I’m sure many leaders, writers, and others would tell me not having a clear plan is not the best use of my time. Be intentional. Set goals. Seek purpose. And none of that is bad advice, but what does that look like when you’re not a big-picture person?

“All I used to want to was a kingdom to call my own, but now I just want a garden.”

I can’t tell you what dreams I have for my future. I know I don’t want a kingdom, an audience, a brand, a social media publishing schedule.

What I can tell you is this: what kind of future I hope for.

I hope for a future where time is not the enemy, where my table is a welcoming place and the chairs are filled with people both familiar and unknown, where my spirit is nourished and ‘hustle’ is not the theme of my life. I hope for a future where my name is known by my nieces and nephews and my next-door neighbors and that’s about it. I hope for a future where I feel like myself.

And I hope for one more thing in my future.

I hope for a garden.

Literally — I’d like a tiny patch of soil to plant things in. It doesn’t have to be big. The soil doesn’t even have to be good. I can work with it. I want a place where things may grow, a place from which I may be fed and where I get to feed others, too, if they come by. A place where just a few patches of flowers may grow so that I can pick them and put in a vase by the kitchen sink. A place where my fingernails get dirty and sweat beads on my brow.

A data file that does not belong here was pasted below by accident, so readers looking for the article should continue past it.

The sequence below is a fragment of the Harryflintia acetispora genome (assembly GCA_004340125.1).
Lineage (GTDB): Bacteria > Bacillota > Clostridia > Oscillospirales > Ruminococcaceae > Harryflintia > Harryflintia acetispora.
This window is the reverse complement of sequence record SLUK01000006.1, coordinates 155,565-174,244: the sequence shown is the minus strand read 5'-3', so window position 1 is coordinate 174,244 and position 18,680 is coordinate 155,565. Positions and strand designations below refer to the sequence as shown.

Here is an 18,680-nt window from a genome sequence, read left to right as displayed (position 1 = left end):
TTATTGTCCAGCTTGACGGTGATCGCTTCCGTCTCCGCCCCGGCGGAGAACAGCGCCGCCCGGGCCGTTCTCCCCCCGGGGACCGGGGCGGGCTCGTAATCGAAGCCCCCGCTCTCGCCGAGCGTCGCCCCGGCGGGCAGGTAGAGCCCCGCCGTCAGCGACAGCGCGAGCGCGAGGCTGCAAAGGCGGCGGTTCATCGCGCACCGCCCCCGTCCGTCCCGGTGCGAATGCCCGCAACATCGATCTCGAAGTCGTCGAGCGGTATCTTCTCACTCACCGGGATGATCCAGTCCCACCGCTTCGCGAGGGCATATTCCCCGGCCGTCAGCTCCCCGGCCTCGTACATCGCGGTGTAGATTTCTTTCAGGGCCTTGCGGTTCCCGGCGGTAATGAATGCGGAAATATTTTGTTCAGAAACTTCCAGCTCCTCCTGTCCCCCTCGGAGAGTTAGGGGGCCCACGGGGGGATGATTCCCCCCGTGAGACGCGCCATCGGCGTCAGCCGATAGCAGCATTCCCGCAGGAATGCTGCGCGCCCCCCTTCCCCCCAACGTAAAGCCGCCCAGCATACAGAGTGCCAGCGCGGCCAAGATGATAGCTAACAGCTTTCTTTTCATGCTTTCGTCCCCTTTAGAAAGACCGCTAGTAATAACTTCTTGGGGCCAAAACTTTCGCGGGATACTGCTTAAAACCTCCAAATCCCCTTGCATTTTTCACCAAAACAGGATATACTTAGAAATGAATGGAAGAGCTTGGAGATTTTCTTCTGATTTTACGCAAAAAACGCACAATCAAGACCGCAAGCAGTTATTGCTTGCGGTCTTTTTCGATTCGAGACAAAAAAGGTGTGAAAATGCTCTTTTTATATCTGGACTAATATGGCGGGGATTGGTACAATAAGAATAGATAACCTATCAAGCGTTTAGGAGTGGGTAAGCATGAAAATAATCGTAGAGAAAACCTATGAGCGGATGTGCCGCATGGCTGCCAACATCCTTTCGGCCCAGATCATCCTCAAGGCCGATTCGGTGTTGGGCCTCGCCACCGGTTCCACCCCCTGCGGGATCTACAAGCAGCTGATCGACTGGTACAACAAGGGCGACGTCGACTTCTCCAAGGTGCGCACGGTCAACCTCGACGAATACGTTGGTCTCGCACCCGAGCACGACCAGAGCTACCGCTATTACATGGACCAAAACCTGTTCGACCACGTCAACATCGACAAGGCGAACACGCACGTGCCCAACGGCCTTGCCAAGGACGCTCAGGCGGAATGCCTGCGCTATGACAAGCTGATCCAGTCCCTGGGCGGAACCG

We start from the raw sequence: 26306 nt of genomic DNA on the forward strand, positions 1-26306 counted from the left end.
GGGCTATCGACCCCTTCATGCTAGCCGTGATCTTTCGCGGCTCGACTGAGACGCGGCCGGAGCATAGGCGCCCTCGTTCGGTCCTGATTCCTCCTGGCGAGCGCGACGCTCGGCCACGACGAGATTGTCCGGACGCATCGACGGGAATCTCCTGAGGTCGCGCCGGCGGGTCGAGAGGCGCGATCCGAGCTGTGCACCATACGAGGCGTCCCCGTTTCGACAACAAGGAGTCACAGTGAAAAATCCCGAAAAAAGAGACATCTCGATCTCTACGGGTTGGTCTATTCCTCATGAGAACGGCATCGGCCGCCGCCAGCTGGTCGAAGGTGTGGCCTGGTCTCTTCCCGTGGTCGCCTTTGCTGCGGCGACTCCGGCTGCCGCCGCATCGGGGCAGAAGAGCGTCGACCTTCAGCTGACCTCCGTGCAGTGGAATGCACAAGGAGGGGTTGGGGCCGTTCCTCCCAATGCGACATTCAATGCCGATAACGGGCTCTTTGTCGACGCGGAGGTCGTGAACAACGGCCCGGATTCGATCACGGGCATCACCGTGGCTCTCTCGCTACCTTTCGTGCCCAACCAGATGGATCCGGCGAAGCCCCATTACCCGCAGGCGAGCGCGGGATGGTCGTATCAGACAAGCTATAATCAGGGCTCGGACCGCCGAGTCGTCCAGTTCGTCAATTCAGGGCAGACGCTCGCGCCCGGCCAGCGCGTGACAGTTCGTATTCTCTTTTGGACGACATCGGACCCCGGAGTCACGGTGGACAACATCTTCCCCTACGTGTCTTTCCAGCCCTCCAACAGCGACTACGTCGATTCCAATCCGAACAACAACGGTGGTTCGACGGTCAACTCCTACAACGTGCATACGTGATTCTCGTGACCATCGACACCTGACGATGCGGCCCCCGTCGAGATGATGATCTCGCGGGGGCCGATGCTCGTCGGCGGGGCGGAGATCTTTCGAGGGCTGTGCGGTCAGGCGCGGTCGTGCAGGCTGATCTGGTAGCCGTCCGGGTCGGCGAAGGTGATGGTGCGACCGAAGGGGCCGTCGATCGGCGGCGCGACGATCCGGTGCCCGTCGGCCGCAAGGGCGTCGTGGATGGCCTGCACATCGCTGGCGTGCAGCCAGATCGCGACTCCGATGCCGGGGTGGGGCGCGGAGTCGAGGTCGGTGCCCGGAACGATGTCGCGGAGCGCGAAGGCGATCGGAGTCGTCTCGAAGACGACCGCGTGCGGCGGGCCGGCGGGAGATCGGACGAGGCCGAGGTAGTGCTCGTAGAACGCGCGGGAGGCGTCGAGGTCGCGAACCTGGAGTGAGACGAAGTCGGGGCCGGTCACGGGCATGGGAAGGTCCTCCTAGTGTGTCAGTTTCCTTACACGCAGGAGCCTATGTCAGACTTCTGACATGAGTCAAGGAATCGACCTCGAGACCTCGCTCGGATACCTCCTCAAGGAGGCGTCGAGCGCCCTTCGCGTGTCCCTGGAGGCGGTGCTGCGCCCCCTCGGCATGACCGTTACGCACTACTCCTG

When I try to imagine this garden I write of, or who will eat its crop, or where it will be, I still cannot see it. It’s still a blurry picture. But this time, I am not afraid that I cannot see it.

I cannot see my garden, but I already know things about it.

I know that my garden will sometimes produce a great crop: delicious, bountiful, full of flavor. These will be the good seasons. And sometimes the weather will not be on our side, and the bugs will get the tomatoes, and the ground will be inhospitable and the sun too strong. These will be the seasons where my basket will be empty, my yield, small. These will be the seasons when I wait, when I hope, when I remember past harvests.

But in both seasons in the future garden I imagine, it is my hope that I will give thanks — give thanks for my garden, my little postage stamp of native soil, for the chance to plant and water and grow and eat and celebrate the scarcity and the abundance of it all. I hope that I will give thanks to the original Gardener, for Him giving me my own garden here to work in, to live in, to be the keeper of for this short time.

I will be try to be the keeper of my garden in the way He is the keeper of me: with patience, with creativity, with an understanding of the past, and with a joy for the future.


The next time someone asks me what my dream is, I now know what I can tell them.

“I hope for a garden.”